For a supposedly hard-boiled thriller, there is this beautiful description towards the end of the story.

      Willie gestured down to the box on the table between us. For the first time I registered holes, poked into the box’s cover.

      “Mayor wants you to have this.”

      Willie took off the top. Inside was a pink baby’s blanket. Nestled inside the blanket was a puppy, brown and white teeth with long ears and gold markings.

      “What’s this?”

      “The mayor’s springer had her litter. Mayor says you need one. Told me to make sure you got a female.”

      I looked down. The pup opened one yee, then the other. I tried to look away, but it wasn’t easy. The pup yawned and rolled over on her back. Apparently, it was time for a belly rub.

      “Pick her up, Kelly.”

      I did. The pup licked the side of my face, burrowed her head into my chest, and promptly fell asleep. I looked over at Willie, who was fighting it but smiling all the same.


      The cabbie dropped e in front of my flat. I carried Her Highness upstairs and put her down just inside the front door. The as-yet-to-be-named pup took a look around and another look back at me. Then she made her way into the bedroom. I followed. She was sitting on the floor and staring up at my bed. I shook my head no. The pup had other ideas. She got a running start, bounced off the side of my box spring, and landed snout first, on the floor. I laughed. The pup yelped. She might have considered it a bark, but, trust me, she was kidding herself. I leaned against the door frame and watched as she took another go at the promised land, otherwise known as a soft mattress. The pup came up short again, hitting the ground, butt first this time, with a thud. She got up a bit slower, walked over, and sat down in front of me.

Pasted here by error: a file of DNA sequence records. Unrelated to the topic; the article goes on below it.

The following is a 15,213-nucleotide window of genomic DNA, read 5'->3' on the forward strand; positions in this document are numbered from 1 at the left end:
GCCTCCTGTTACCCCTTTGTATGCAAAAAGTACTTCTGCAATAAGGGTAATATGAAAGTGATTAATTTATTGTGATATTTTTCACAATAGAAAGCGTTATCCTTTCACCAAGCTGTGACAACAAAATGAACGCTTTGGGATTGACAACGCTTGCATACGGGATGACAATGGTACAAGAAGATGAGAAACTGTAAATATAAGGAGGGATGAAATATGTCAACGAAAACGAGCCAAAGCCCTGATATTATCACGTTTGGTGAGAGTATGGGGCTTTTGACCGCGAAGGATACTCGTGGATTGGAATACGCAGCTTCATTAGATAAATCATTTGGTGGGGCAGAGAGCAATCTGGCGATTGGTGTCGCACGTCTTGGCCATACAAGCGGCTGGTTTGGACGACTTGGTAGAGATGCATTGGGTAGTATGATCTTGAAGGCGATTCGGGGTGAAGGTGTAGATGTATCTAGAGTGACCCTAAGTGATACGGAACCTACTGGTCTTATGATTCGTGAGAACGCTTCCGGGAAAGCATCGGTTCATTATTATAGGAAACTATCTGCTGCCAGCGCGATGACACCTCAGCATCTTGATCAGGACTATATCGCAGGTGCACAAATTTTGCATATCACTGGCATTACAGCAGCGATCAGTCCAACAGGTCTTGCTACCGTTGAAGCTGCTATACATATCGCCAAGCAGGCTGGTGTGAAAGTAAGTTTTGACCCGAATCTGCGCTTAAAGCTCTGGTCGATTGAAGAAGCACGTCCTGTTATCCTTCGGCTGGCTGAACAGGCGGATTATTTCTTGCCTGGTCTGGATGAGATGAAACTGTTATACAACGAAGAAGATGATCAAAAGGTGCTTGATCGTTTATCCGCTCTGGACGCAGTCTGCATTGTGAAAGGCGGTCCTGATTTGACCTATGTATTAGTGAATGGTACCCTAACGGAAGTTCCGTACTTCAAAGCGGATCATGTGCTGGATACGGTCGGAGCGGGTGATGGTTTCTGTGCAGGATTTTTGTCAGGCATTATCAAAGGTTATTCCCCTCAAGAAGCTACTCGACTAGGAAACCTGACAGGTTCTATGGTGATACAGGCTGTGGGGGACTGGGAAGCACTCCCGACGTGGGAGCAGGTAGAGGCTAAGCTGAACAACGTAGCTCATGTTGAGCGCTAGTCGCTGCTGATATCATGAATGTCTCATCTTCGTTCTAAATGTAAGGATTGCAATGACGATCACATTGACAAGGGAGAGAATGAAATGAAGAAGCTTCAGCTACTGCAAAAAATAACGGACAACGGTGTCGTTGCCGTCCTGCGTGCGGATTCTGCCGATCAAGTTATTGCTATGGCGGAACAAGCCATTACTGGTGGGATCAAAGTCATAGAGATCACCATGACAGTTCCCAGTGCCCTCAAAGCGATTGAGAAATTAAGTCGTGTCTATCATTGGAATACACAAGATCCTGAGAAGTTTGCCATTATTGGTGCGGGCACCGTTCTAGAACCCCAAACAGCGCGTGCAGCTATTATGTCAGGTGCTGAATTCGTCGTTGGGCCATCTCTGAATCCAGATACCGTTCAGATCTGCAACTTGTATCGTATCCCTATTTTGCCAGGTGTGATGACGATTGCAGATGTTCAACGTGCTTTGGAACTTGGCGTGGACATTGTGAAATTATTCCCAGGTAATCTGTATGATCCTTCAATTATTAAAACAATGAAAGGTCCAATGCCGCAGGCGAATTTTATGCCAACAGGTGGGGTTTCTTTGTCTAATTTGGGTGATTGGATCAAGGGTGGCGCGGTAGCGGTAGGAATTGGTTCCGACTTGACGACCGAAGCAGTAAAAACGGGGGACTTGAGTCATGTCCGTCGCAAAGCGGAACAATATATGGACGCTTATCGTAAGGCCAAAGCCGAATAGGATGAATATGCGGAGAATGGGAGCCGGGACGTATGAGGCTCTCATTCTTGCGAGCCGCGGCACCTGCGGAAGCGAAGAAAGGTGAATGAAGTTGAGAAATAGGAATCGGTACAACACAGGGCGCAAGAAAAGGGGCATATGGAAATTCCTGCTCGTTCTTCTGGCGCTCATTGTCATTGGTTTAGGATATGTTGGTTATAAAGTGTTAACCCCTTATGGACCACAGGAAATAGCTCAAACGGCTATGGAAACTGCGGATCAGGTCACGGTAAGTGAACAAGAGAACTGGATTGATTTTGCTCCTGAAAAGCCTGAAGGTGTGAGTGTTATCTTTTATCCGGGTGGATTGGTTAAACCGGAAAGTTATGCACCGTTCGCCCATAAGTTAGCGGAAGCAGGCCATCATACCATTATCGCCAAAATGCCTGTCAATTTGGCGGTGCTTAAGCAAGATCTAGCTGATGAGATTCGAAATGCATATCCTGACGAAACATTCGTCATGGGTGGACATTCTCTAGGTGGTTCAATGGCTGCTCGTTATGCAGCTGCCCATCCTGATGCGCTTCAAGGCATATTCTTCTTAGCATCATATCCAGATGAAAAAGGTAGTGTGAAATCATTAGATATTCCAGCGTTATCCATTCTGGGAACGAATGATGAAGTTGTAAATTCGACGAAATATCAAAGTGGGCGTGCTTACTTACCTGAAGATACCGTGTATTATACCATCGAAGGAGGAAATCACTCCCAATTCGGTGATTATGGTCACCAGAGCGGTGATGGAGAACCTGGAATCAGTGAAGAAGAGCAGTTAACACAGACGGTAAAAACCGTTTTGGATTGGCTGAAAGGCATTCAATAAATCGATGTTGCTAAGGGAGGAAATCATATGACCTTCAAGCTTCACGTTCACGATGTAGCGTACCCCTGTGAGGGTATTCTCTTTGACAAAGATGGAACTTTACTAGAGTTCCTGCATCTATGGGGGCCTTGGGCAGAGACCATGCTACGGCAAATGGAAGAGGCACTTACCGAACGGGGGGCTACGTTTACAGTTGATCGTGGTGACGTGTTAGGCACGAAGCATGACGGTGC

“What do you want me to do?”

      She cocked her head, wagged her tail, stretched her paws out in front of her, and wriggled her butt in the air. I’d discover later this was a signal. The pup wanted to play. At the time, I thought she was probably going to go to the bathroom. Instead, she yelped again. Once, twice. Then a whole series of them. Finally, I did what any new parent would do. I caved, picked up the pup, and set her down on the bed. She ran around in circles for half a minute or so, then found a spot on my pillow. Thirty seconds later, she was asleep again. I turned off the light and closed the door.

It is a lovely description of a sweet creature, isn’t it?

Final Thoughts

So, what do I think about ‘The Fifth Floor’? I think it gave some interesting information about the Great Fire in Chicago in 1871. It is a fast-paced read. The story is not that great, but it has its redeeming features. Will I read another book by Michael Harvey? As he has written just one more called ‘The Third Rail’, I would like to give it a try. When I read the blurb, it looked like a screenplay-friendly book 🙂

Read Full Post »